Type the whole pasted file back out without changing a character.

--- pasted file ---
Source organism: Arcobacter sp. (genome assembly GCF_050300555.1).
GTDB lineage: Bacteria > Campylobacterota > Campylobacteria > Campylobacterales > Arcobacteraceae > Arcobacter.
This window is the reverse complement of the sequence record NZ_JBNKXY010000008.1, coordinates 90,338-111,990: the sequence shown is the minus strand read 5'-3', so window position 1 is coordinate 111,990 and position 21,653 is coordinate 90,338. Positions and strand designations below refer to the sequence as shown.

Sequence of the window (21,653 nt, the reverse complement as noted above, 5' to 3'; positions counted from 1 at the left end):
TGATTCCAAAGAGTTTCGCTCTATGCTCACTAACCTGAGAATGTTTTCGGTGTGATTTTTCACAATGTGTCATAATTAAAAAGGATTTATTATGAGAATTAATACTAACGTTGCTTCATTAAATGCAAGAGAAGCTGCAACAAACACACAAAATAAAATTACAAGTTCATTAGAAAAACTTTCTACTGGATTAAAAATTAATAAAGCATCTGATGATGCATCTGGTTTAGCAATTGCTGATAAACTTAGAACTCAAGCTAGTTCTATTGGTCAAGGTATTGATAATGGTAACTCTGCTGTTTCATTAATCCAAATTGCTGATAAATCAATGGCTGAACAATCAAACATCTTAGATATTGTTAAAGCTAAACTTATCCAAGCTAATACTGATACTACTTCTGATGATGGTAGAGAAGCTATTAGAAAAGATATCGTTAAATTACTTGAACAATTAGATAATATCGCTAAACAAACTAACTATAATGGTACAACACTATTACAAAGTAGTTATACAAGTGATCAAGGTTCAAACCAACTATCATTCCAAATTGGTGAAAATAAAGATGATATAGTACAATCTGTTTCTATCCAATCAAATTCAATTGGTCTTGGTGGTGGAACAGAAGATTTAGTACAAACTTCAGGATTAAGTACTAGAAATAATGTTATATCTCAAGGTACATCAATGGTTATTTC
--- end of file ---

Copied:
Source organism: Arcobacter sp. (genome assembly GCF_050300555.1).
GTDB lineage: Bacteria > Campylobacterota > Campylobacteria > Campylobacterales > Arcobacteraceae > Arcobacter.
This window is the reverse complement of the sequence record NZ_JBNKXY010000008.1, coordinates 90,338-111,990: the sequence shown is the minus strand read 5'-3', so window position 1 is coordinate 111,990 and position 21,653 is coordinate 90,338. Positions and strand designations below refer to the sequence as shown.

Sequence of the window (21,653 nt, the reverse complement as noted above, 5' to 3'; positions counted from 1 at the left end):
TGATTCCAAAGAGTTTCGCTCTATGCTCACTAACCTGAGAATGTTTTCGGTGTGATTTTTCACAATGTGTCATAATTAAAAAGGATTTATTATGAGAATTAATACTAACGTTGCTTCATTAAATGCAAGAGAAGCTGCAACAAACACACAAAATAAAATTACAAGTTCATTAGAAAAACTTTCTACTGGATTAAAAATTAATAAAGCATCTGATGATGCATCTGGTTTAGCAATTGCTGATAAACTTAGAACTCAAGCTAGTTCTATTGGTCAAGGTATTGATAATGGTAACTCTGCTGTTTCATTAATCCAAATTGCTGATAAATCAATGGCTGAACAATCAAACATCTTAGATATTGTTAAAGCTAAACTTATCCAAGCTAATACTGATACTACTTCTGATGATGGTAGAGAAGCTATTAGAAAAGATATCGTTAAATTACTTGAACAATTAGATAATATCGCTAAACAAACTAACTATAATGGTACAACACTATTACAAAGTAGTTATACAAGTGATCAAGGTTCAAACCAACTATCATTCCAAATTGGTGAAAATAAAGATGATATAGTACAATCTGTTTCTATCCAATCAAATTCAATTGGTCTTGGTGGTGGAACAGAAGATTTAGTACAAACTTCAGGATTAAGTACTAGAAATAATGTTATATCTCAAGGTACATCAATGGTTATTTC